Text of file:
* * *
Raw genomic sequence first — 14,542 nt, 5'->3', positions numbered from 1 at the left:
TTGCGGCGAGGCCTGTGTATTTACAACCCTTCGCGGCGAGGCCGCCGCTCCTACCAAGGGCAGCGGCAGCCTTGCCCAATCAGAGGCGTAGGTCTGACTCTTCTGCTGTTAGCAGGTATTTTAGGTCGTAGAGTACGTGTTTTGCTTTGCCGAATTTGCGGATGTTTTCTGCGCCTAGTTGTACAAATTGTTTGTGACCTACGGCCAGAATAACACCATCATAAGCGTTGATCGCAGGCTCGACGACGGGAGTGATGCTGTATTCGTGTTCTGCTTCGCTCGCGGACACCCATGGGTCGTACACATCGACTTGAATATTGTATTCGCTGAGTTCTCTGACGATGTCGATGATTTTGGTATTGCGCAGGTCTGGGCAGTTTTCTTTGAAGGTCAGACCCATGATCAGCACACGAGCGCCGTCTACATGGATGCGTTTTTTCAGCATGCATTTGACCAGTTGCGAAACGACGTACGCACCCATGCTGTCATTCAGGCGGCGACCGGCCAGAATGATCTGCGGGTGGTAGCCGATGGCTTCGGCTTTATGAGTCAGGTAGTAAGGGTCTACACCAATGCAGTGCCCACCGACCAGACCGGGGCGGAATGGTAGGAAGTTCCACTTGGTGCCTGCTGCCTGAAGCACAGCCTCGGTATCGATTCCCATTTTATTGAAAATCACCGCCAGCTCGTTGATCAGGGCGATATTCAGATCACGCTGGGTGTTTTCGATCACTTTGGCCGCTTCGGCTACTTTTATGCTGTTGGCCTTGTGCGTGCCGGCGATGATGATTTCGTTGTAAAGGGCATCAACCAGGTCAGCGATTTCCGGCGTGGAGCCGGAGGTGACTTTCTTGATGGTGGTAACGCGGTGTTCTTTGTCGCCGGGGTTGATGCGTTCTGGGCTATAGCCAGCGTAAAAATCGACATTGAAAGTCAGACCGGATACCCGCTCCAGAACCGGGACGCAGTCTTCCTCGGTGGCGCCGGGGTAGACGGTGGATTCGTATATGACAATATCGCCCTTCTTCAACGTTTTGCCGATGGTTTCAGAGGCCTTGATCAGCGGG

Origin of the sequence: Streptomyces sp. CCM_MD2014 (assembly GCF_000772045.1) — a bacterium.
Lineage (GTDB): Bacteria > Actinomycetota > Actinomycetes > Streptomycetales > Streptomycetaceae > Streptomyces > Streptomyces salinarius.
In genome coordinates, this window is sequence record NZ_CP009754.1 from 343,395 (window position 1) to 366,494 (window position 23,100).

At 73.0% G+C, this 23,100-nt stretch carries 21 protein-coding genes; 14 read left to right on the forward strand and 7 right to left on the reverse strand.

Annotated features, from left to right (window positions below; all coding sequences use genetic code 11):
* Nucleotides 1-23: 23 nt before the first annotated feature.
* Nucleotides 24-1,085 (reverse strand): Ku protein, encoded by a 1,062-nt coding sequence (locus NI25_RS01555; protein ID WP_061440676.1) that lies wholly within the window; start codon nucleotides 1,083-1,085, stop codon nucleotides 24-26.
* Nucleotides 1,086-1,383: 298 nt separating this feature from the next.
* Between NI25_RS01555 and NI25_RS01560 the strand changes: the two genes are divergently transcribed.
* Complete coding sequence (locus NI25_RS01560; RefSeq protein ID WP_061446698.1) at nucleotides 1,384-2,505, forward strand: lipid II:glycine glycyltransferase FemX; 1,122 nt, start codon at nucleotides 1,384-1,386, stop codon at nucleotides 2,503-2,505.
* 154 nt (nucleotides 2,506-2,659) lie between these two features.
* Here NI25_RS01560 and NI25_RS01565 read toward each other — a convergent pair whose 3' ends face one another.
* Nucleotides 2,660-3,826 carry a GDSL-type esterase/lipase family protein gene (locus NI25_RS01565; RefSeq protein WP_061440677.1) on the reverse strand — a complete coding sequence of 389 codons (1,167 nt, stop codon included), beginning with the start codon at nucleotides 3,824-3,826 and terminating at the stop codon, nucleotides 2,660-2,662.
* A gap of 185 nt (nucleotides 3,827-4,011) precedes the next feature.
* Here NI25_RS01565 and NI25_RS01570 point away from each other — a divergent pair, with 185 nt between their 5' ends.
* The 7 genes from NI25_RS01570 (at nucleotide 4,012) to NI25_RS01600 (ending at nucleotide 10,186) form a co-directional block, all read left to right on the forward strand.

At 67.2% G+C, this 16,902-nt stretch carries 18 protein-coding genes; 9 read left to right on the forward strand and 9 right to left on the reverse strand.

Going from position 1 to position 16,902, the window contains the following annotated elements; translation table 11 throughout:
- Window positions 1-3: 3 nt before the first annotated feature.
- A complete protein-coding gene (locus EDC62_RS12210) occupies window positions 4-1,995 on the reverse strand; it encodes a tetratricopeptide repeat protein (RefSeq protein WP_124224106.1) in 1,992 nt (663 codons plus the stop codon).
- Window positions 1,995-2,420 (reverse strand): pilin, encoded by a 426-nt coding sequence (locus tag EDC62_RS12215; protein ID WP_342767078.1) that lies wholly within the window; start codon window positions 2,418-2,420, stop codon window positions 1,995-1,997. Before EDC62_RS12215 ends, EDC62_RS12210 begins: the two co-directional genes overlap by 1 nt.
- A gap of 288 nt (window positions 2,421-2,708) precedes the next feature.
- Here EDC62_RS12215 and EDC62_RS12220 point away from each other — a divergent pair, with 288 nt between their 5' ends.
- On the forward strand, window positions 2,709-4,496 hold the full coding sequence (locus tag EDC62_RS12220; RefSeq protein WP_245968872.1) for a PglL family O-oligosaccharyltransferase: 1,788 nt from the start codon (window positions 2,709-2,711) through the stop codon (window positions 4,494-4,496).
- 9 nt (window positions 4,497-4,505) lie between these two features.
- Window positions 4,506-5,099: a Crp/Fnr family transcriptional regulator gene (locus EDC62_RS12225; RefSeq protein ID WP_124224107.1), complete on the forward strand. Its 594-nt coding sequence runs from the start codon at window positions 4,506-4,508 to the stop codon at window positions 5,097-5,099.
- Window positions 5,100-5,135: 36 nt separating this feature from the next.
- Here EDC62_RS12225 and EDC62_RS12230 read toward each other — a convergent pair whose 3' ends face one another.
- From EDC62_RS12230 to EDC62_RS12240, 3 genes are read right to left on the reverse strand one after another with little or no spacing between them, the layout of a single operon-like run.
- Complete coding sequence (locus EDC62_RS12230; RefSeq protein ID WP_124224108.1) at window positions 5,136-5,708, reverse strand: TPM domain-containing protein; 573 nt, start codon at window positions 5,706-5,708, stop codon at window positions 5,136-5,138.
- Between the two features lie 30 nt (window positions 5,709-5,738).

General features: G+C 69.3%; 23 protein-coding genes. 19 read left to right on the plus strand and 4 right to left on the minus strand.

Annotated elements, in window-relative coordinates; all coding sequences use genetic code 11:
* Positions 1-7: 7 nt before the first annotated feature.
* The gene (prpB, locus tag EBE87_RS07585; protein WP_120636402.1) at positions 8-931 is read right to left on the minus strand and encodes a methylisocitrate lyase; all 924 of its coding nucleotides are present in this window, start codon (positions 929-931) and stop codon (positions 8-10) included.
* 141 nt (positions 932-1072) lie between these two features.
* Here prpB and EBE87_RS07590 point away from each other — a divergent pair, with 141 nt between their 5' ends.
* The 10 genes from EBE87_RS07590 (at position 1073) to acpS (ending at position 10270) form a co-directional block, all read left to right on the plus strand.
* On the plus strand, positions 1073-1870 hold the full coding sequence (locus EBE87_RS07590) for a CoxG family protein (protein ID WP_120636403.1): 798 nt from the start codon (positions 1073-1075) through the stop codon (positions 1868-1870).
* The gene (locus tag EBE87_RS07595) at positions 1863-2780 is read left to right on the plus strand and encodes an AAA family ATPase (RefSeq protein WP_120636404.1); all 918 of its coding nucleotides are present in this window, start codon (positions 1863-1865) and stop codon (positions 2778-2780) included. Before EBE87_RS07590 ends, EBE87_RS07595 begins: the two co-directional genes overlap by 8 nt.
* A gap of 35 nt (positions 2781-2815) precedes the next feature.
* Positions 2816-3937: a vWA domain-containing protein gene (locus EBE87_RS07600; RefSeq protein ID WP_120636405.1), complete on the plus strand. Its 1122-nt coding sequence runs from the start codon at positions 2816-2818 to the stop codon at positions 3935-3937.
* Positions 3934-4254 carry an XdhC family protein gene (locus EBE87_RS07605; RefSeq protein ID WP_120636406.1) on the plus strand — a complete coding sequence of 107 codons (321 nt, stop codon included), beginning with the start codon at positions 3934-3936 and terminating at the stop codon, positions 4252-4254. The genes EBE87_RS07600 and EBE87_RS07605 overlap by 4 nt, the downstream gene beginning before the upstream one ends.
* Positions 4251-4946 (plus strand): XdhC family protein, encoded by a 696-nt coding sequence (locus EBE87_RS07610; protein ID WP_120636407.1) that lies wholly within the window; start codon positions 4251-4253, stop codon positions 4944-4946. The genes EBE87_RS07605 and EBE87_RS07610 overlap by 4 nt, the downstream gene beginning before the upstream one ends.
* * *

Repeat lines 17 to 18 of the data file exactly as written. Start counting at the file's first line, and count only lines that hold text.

* Here NI25_RS01565 and NI25_RS01570 point away from each other — a divergent pair, with 185 nt between their 5' ends.
* The 7 genes from NI25_RS01570 (at nucleotide 4,012) to NI25_RS01600 (ending at nucleotide 10,186) form a co-directional block, all read left to right on the forward strand.